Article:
“His ruling on workplace safety is from someone who has never had to have a precarious job with unsafe conditions,” Krishnaswamy continued. “The biggest ideological void is the inner understanding and empathy. Some things cannot be learned via legal doctrine. Some things must be learned through experience.”
And the upshot of Kavanaugh’s alleged academic disconnect? It makes the Sanders shortlist idea all the more enticing for progressives.
Krishnaswamy went on:
I think it is an excellent idea because as you know, the Supreme Court is one of the least ideologically diverse institutes in America. Everyone besides Ruth Bader Ginsberg, went to Harvard or Yale for law school. Kagan, Gorsuch, Roberts, Sotomayor and Thomas have all worked in private practice representing corporate interests. We don’t have a single lawyer who worked as a public defender or even worked defending labor.
It shows in their sometimes absurd rulings regarding worker conditions and culpability in criminal justice.
Finkelstein reiterated the left’s commitment to taking the federal courts seriously in the years ahead:
As a law student, and someone who’s spent years studying political history, I have serious concerns about the courts. One in four circuit court judges are Trump appointees, and they’re extremists. No matter what your pet issue is––climate, healthcare, police brutality––any serious reform will face opposition from the courts. It’s more important than ever that we elect a president who is prepared to confront that reality.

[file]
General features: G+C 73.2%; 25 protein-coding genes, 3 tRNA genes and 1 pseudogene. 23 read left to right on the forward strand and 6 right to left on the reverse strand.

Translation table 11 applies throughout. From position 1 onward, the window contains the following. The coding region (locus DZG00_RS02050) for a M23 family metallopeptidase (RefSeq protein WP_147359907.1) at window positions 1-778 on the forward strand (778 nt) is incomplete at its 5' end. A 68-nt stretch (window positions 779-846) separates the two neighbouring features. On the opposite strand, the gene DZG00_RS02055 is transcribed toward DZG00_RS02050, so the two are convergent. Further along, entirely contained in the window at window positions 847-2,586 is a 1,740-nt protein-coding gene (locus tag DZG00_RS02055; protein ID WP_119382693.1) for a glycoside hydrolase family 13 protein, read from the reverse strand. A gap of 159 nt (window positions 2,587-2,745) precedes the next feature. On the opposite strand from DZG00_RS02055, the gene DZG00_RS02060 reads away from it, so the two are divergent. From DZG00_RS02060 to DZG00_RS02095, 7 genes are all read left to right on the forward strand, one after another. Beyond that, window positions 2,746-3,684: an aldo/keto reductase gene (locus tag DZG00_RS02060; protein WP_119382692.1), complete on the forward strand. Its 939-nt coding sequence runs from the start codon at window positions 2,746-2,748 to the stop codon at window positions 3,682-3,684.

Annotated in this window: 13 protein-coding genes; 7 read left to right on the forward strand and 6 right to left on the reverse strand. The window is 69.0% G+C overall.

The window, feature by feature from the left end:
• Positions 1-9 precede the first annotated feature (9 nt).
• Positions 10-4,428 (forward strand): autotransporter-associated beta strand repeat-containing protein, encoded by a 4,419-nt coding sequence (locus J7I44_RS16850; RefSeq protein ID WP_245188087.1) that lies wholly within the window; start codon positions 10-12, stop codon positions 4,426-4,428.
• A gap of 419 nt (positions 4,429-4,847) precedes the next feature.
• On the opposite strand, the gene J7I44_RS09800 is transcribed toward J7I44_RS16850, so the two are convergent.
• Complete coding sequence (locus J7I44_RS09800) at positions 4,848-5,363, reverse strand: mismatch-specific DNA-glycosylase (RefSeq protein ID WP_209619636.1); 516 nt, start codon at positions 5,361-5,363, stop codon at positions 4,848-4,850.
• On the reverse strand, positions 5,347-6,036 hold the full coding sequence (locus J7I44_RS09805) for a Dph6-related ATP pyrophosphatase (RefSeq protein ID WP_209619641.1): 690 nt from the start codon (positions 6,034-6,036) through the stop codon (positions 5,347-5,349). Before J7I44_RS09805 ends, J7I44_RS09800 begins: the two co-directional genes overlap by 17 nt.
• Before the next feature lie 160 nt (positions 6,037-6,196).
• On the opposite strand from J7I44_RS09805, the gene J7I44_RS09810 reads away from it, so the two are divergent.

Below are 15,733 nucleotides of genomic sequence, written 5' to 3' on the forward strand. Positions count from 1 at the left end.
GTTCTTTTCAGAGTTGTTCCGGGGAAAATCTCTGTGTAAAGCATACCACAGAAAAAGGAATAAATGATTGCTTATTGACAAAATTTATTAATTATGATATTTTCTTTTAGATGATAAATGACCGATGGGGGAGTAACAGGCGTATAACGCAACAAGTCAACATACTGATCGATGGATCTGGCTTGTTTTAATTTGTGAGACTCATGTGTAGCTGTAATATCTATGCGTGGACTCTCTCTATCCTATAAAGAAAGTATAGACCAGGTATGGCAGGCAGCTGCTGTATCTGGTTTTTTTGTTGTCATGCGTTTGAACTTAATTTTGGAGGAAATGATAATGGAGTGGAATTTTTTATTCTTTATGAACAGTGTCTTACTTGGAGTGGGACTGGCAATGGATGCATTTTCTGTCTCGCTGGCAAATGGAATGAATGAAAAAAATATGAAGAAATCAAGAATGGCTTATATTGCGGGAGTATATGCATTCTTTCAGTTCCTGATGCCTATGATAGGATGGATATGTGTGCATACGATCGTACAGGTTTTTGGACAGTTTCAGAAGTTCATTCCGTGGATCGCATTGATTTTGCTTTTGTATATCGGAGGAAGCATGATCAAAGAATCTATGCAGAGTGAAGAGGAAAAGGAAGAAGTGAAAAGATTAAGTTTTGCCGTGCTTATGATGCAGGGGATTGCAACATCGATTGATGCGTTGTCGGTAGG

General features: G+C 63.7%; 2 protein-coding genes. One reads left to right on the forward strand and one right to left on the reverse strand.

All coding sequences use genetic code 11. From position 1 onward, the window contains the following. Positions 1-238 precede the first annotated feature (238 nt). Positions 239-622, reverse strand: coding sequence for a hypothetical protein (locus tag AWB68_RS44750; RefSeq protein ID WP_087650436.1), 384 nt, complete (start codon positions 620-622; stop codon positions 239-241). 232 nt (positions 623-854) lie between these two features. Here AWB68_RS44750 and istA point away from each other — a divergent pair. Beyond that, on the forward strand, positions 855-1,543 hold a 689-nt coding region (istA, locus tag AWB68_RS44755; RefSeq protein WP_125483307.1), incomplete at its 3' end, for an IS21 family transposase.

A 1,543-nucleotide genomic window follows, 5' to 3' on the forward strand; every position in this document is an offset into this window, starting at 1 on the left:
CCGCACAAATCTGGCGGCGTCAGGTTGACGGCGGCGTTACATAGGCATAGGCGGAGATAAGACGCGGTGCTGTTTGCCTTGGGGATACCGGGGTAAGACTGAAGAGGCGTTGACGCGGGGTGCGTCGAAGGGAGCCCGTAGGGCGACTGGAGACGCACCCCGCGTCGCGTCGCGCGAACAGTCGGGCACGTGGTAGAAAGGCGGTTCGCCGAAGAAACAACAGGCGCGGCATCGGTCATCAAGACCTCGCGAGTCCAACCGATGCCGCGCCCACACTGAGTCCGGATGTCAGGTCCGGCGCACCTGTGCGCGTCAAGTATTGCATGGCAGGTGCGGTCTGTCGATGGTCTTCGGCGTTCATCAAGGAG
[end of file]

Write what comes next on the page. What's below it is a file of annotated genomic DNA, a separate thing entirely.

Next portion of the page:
Others didn’t offer praise or bash the shortlist idea but suggested that releasing the names of prospective Supreme Court nominees simply does not go far enough.
“Sanders’s naivete about the Supreme Court is stunning, because he has no plan to protect his bold agenda from John Roberts and the conservative majority,” said Take Back the Court Director Aaron Belkin. “All of Sanders’s bold ideas rely on legislation and executive orders that the Supreme Court is almost sure to strike down. The only way to prevent that is to expand the Court, which Sanders doesn’t endorse.”
Take Back the Court has long promoted the idea of expanding the size of the nation’s high court in order to account for the GOP’s dominance over that body—in direct response to the controversy over frustrated Obama pick, Merrick Garland.
Sanders has not warmed up to that idea—telling Democratic debate moderators last July: “I do not believe in packing the court.”
[image via Stephen Maturen/Getty Images]
Editor’s note: this article has been amended post-publication to include additional quotations and for clarity.